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A subcommittee of the Fiscal System Council proposed Thursday that tariffs be imposed on salt imports for up to three years when Japan “frees up” its salt market on April 1.

The proposal, submitted to Finance Minister Masajuro Shiokawa, would protect the domestic salt industry from foreign competition, which the subcommittee fears could be severe.

The proposal states that “a certain level of tariffs is necessary to equalize conditions for competition with imported salt.”

The subcommittee claims the tariffs will help bridge the price difference between imported salt and domestically produced salt and should constitute a kind of moratorium during which the domestic industry “promotes” structural reforms.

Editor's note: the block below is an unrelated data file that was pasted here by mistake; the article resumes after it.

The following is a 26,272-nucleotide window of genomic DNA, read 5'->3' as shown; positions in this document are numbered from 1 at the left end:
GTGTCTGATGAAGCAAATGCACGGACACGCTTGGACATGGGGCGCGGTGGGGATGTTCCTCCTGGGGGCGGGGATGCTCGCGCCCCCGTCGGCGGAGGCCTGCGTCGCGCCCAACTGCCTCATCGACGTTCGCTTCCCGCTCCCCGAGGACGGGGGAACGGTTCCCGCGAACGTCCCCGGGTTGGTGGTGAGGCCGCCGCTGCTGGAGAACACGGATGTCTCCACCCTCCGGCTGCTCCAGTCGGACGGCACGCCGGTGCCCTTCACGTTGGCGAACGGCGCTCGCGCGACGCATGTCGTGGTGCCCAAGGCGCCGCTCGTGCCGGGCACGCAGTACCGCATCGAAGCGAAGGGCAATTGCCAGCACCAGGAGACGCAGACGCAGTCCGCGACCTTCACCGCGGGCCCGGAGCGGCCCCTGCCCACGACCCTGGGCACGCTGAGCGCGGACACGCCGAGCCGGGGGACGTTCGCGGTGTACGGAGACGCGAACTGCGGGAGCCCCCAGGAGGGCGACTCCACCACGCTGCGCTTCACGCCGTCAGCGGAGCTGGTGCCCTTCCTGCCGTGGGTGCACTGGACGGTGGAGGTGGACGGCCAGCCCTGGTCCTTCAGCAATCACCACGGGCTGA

Sukehiro Hosono, who heads the salt division within the subcommittee and is a Chuo University professor, said the panel favors liberalizing the salt market. He said, however, that the imposition of tariffs would be a necessary “shock absorber” for the domestic industry, which will need to deal with a changing business environment.

The government monopoly on salt production was scrapped in 1997. Domestic salt producers have since been protected, however, by a five-year “preparatory” period before the market is liberalized.

The Fiscal System Council operates under the auspices of the Finance Ministry.

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